Working Through Final Month Of Pregnancy Is Just As Bad As Smoking: New Study

And yet another study to remind moms-to-be that America’s maternity leave laws suck donkey booty and need a major overhaul for the sake of our children’s health and a new mom’s recovery and sanity: researchers say that working during your final month of pregnancy is as harmful as smoking.

The research, performed by the University of Essex, showed that just like lighting up, working late into pregnancy leads to newborns that are a half pound smaller than infants whose mothers quit work between their sixth and eighth months of pregnancy. The research, which sampled about 30,000 mothers across three different surveys, including one from the U.S., also showed even more pronounced results for women over age 24 and those with lower levels of education, who were most likely to do more physically demanding work.

Prof. Marco Francesconi, one of the authors of the study, offered this pearl of wisdom: the government should consider incentives for employers to offer more flexible maternity leave to women who might need a break before, rather than after, their babies are born.

“We know low birth weight is a predictor of many things that happen later, including lower chances of completing school successfully, lower wages and higher mortality,” Francesconi said. “We need to think seriously about parental leave, because—as this study suggests—the possible benefits of taking leave flexibly before the birth could be quite high.”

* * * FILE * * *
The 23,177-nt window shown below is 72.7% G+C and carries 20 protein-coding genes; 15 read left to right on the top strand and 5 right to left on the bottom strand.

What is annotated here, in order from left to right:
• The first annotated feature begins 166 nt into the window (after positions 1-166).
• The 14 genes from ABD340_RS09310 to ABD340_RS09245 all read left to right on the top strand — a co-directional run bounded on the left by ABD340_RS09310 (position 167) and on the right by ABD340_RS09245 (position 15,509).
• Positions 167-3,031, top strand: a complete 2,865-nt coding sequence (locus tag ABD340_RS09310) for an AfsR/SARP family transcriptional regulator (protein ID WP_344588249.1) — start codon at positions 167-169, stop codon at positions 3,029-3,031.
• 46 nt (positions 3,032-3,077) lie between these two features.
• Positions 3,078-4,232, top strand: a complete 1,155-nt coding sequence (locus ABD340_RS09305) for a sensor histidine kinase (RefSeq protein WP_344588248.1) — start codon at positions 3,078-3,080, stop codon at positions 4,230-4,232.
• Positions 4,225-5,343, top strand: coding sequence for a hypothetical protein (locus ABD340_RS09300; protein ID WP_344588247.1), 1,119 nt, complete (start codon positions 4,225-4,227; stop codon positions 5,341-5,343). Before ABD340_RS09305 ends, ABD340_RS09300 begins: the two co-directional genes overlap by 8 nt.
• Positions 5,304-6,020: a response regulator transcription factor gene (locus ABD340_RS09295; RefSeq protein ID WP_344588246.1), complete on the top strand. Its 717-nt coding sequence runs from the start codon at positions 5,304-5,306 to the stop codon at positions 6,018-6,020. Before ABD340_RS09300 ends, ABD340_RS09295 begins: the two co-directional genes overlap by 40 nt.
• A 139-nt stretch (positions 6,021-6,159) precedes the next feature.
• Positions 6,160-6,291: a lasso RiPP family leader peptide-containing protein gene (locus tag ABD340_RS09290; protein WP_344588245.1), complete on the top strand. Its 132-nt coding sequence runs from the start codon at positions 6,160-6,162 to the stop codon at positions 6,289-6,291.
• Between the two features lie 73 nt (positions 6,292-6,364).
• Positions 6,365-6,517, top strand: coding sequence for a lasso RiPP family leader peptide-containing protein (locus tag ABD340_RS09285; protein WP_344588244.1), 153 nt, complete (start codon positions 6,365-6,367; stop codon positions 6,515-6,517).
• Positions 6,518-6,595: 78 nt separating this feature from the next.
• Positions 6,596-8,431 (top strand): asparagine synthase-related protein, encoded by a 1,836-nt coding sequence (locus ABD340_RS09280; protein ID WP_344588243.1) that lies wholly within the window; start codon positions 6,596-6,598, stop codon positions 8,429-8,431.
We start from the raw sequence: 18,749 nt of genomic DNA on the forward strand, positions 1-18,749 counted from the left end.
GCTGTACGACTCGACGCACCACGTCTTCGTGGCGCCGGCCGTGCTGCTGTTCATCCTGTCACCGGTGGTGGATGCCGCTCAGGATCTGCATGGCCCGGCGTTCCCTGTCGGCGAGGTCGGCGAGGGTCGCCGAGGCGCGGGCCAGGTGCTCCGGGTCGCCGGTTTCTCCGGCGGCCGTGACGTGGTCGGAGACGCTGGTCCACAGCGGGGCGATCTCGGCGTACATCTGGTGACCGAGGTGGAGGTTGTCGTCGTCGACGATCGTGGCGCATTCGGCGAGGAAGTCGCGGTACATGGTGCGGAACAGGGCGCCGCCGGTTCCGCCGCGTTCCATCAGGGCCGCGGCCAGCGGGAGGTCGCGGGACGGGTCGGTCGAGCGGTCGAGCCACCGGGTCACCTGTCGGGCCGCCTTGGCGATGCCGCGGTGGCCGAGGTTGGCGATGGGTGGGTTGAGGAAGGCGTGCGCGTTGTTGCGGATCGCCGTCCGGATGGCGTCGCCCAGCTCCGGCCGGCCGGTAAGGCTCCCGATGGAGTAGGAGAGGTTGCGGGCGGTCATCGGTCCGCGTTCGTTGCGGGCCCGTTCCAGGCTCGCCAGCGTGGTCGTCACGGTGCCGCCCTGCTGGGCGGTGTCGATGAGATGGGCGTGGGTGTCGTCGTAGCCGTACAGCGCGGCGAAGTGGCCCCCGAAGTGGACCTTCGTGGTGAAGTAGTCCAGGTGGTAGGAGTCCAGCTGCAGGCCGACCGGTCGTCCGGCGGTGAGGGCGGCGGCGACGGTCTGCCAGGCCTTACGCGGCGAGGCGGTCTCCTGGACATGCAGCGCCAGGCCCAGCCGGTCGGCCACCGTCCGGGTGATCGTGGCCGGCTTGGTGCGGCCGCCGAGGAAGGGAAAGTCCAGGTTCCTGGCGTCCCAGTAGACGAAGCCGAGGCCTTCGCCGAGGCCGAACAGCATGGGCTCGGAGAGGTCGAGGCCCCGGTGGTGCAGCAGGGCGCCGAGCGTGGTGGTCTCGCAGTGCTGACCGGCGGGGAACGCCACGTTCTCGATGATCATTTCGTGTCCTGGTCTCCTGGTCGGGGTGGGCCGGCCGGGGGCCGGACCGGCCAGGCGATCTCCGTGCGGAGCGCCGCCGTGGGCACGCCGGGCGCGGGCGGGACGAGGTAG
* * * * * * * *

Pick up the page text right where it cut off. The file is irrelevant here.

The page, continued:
Problem is, not enough of us here in America have bosses who give a damn like that. Those of us who are fortunate enough to work full-time gigs where we can tack on sick and vacation days to the six weeks worth of unpaid maternity leave guaranteed under federal law mostly save that time for when the baby is born, so that we can bond with our children and recuperate from the trauma of child birth. But all-too-many of us—particularly women of color who toil in part-time positions at the secretary desks, factories, fast food restaurants and malls of the American labor market—don’t even have the six unpaid weeks, which means we’re all most likely working all the way up until the baby’s like, “Dude, seriously, I’m crowning—can you get up from the computer/get off the register/hang up your boss’s phone/put down the two-all-beef-patties-special-sauce-lettuce-and-cheese and go to the hospital, please?” Seriously, outside of Ann Romney—let her tell it, she’s the hardest working mother in America—who gets to take time off BEFORE the baby’s born?